Leung K.

Publication Details



In vitro Non-human primates



Dopamine, a neurotransmitter, plays an important role in the mediation of movement, cognition, and emotion (1, 2). Dopamine receptors are involved in the pathophysiology of neuropsychiatric diseases, such as Parkinson’s disease, Alzheimer's disease, Huntington’s disease, and schizophrenia (3). Five subtypes of dopamine receptors, D1 through D5, have been well characterized pharmacologically and biochemically (4). These five dopamine receptor subtypes are classified into two subfamilies: D1-like (D1 and D5) and D2-like (D2, D3, and D4). D1-like and D2-like receptors exert synergistic as well as opposite effects at both the biochemical and overall system levels. Most striatal D1 and D2 receptors are localized postsynaptically on caudate-putamen neurons and to a lesser extent presynaptically on nigrostriatal axons.

Substituted benzamides, such as sulpiride, raclopride, and iodobenzamide, are specific ligands with only moderate affinity for the D2 receptors, making study of extrastriatal D2 receptors difficult (5-7). In binding studies, [123I]epidepride, an analog of isoremoxipride, was found to have high potency and low nonspecific binding, and to be selective for striatal and extrastriatal D2 receptors (8). Epidepride exhibits marginal binding to D4 receptors, with little affinity for other known neurotransmitter receptors. (S)-N-((1-Allyl-2-pyrrolidinyl)methyl)-5-(3-[18F]fluoropropyl)-2,3-dimethoxybenzamide ([18F]fallypride), an analog of epidepride, was found to be a selective, high-affinity antagonist of D2/3 receptors (9), and in positron emission tomography (PET) in vivo studies (10-12) it identified extrastriatal D2/3 receptors. On the other hand, (S)-N-((1-Allyl-2-pyrrolidinyl)methyl)-5-(3-fluoropropyl)-2-dimethoxybenzamide (desmethoxyfallypride, or DMFP) has a lower affinity for D2/3 receptors than fallypride (IC5015 nM for DMFP versus 0.6 nM for fallypride) but is more similar to raclopride (IC50 = 30 nM) (13). Therefore, the longer half-life (t1/2) of 18F (109.8 min) versus11C (20.4 min) and an affinity comparable to [11C]raclopride provides a fluorine-18 analog of [11C]raclopride as an imaging tracer for studying striatal D2/3 receptors with [18F]DMFP PET in humans.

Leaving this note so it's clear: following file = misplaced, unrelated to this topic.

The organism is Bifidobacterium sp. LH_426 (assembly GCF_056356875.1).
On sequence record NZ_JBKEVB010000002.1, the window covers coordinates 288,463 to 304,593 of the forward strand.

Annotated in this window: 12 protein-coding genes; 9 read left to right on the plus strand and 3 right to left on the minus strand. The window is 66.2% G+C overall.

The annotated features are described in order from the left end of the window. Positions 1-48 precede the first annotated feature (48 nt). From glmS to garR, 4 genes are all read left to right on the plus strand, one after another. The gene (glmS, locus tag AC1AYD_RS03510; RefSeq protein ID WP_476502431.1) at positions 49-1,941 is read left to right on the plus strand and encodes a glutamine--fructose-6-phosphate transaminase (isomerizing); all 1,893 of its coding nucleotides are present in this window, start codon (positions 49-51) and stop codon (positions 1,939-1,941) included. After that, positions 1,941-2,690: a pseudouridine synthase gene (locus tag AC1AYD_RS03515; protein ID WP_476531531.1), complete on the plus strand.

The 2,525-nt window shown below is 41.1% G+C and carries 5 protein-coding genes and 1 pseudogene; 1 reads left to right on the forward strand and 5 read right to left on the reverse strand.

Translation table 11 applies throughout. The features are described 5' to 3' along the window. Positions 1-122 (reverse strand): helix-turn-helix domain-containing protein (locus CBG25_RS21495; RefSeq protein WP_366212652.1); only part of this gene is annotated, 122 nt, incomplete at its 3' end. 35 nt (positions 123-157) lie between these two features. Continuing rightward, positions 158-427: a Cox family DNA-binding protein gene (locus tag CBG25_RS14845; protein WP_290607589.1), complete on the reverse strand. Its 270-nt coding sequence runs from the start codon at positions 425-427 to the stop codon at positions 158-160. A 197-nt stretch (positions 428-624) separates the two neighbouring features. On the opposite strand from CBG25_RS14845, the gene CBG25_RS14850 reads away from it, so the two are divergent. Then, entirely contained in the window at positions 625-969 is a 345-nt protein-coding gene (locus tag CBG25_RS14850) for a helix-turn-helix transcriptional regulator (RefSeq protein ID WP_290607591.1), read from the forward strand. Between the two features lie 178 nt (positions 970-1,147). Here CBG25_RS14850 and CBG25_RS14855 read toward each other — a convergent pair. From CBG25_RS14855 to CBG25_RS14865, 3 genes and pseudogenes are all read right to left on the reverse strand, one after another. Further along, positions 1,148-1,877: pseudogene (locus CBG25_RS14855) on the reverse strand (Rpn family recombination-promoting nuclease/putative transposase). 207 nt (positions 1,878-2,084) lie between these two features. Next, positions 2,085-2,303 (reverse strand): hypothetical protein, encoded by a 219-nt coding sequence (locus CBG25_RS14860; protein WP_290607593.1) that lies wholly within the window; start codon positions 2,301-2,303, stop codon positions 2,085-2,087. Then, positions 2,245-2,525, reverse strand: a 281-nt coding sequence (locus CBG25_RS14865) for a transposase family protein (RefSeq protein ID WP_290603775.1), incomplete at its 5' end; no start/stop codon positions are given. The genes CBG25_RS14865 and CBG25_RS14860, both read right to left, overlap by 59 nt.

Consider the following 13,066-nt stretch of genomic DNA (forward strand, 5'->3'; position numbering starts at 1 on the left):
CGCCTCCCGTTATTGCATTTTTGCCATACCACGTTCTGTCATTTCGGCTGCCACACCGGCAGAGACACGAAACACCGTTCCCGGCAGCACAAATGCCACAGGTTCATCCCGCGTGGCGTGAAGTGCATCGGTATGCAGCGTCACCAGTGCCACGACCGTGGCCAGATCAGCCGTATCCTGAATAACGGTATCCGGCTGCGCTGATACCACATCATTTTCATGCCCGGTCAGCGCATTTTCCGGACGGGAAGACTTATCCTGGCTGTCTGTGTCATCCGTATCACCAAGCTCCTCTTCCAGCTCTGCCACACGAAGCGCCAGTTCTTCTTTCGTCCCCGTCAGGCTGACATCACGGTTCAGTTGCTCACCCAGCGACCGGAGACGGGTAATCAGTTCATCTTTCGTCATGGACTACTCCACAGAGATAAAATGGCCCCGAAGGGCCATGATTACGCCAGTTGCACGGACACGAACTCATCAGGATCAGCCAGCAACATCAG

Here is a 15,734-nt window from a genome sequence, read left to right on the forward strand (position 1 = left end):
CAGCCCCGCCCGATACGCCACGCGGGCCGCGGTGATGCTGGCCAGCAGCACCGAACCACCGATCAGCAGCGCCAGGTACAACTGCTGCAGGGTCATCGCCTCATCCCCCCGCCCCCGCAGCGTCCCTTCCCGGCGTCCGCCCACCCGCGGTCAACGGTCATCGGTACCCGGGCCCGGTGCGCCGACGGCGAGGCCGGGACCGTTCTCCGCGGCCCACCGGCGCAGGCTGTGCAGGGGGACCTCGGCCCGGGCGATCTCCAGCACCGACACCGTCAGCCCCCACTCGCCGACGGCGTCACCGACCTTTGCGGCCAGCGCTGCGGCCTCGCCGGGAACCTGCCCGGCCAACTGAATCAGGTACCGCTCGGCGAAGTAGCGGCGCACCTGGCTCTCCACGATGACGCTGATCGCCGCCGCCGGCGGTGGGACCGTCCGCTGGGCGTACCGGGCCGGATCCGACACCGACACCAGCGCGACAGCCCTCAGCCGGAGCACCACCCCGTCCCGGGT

Mukherjee et al. (13) reported that [18F]DMFP was synthesized by a nucleophilic fluorination of (S)-N-[(1-allyl-2-pyrrolidinyl)methyl]-5-(3-toluenesulfonyloxypropyl)-2-methoxybenzamide with K[18F]F/Kryptofix 2.2.2 at 85°C for 30 min, with yields of 20–30% (decay-corrected) and specific activities of 29.6–55.5 GBq/μmol (0.8–1.5 Ci/μmol) after high-performance liquid chromatography purification. Grunder et al. (14) improved the radiochemical yields to 80 ± 10% by using 36 μM potassium carbonate in the nucleophilic fluorination reaction with specific activities of 37–834 GBq/μmol (1.0–22.5 Ci/μmol) at the time of injection.

In Vitro Studies: Testing in Cells and Tissues


Fallypride was reported to have high binding affinities for D2/3 receptor sites in homogenates of rat striatal membranes (9, 15). The IC50, obtained by use of [3H]spiperone, was 0.6 nM. The dissociation constant (Kd) of [18F]fallypride for D2/3 was 0.033 nM in rat striatal homogenates (16). On the other hand, DMFP had a lower affinity (IC50 15 nM using [3H]spiperone) than fallypride. The Kd of [18F]DMFP for D2/3 was 0.34 nM in rat striatal homogenates, with a dissociation rate of 0.073 min-1 (displacement with 100 μM dopamine) and a t1/2 of 9.5 min.

Animal Studies



No publication is currently available.

Other Non-Primate Mammals


No publication is currently available.

Non-Human Primates